RATHER than using the pages of this week’s Boxing News magazine to wrap up his fish and chips, Frank Warren may want to keep it for prosperity. As well as staging what is surely the most stacked British card of 2023 this weekend, the Hall of Famer is at the heart of a seismic shift in the sport of boxing that arguably makes him the most influential promoter in the entire sport.

And he told us it was coming. Game changing was the term he used, a term that was laughed at, when it was announced that heavyweight belt-holder Tyson Fury would be taking on debutant Francis Ngannou in a fight that would open Riyadh Season in Saudi Arabia.

It became apparent that we may have been a little too hasty in our judgement when it was later confirmed that Fury – once he’d made mincemeat out of this UFC imposter – would take on Usyk for all the heavyweight belts later in the Season.

But nobody could have predicted that Ngannou, much better at boxing than he had any business to be, would almost beat Fury over 10 rounds. Not a joke, then, but a genuine scare and a genuine fight. Few would have foreseen the sheer scale of the carnival that occurred in Riyadh, either. A cool half a billion was reportedly spent on making it look like the greatest event that boxing had ever seen. Eminem brushed shoulders with Manny Pacquiao while Ronaldo made small talk with Mike Tyson. If that opening of Riyadh Season was designed to show everyone what the Saudis can bring to the boxing world, what’s brewing for the rest of this year and beyond will prove they’re here to take over.

The original plan was for Fury and Usyk to at last come together on December 23. But with Fury nursing black eyes, alongside physical and psychological exhaustion after surviving the shock of Ngannou, it simply could not occur then. It will soon be formally confirmed that Fury and Usyk will fight in February, likely on the 17th.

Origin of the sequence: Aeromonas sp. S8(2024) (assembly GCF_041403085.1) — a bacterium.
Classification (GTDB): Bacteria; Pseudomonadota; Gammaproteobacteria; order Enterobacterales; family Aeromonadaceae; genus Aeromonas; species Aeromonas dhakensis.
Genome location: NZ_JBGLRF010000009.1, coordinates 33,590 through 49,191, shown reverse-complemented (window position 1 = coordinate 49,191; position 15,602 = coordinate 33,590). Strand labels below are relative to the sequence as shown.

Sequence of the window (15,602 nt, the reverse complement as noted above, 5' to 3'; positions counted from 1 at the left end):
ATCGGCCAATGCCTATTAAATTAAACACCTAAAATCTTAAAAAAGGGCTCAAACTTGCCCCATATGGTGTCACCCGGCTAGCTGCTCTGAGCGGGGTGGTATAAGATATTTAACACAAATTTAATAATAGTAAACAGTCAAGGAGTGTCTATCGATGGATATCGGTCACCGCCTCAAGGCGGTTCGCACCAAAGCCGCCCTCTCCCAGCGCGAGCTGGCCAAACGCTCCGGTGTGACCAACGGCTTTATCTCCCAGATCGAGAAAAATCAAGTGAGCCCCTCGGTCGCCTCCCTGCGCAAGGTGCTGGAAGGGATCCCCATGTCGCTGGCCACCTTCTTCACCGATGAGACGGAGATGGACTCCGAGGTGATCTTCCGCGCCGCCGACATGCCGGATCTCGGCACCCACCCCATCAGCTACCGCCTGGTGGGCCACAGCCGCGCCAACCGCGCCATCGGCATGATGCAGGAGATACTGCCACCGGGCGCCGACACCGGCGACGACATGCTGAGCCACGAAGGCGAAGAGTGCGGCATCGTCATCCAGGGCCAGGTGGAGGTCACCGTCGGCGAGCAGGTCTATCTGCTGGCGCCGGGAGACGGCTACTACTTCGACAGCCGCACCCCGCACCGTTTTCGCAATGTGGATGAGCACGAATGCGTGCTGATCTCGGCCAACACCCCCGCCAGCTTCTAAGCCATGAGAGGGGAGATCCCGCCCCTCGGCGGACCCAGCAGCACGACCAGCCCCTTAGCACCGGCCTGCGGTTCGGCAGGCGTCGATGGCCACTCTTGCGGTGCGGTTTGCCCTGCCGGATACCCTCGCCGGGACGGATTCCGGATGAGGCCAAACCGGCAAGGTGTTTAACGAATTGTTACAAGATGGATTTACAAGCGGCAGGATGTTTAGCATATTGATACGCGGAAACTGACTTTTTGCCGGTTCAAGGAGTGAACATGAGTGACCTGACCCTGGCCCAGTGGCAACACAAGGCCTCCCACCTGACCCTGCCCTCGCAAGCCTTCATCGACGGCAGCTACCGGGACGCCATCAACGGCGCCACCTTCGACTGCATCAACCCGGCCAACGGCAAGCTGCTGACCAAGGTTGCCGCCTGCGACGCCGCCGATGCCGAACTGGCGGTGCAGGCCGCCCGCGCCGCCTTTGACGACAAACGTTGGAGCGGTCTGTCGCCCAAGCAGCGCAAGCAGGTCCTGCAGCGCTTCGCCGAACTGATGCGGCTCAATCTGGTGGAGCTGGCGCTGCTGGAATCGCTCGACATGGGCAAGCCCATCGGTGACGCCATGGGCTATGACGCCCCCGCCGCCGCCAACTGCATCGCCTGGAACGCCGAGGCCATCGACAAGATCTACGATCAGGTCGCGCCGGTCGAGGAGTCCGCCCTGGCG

But let’s rewind for a moment. On Monday October 30, two days after Ngannou had scuppered the end of year Fury-Usyk extravaganza, Queensberry Promotions – led by Frank and son George Warren – sat down with the General Entertainment Authority (GEA) and were told to get busy building a fight card on December 23 to replace Fury-Usyk.

What they’ve managed to put together in the space of a fortnight is frankly astonishing. There are plenty of intriguing fights, others not so much, but with the swift deadline in mind, and therefore certain fighters making weight a potential issue, this again had to be anchored in the heavyweight division.

On Wednesday (November 15), it was announced that Anthony Joshua and Deontay Wilder will co-headline the eight-fight event in separate bouts. Joshua will take on Otto Wallin while Wilder, inactive for 14 months, will fight Joseph Parker. Two genuinely appealing matchups, both with serious jeopardy attached to them. Okay, it’s not Joshua vs Wilder, a contest we’ve long been promised, but this is the first time in far too long that plans, real ones, are now underway to match them. There’s every chance it could all go belly-up with one swing of an underdog’s glove but, frankly, only those who’ve tried and failed to make the fight in the past should be to blame if that occurs. And if that does happen, one hopes those currently pulling the strings are taught an important lesson.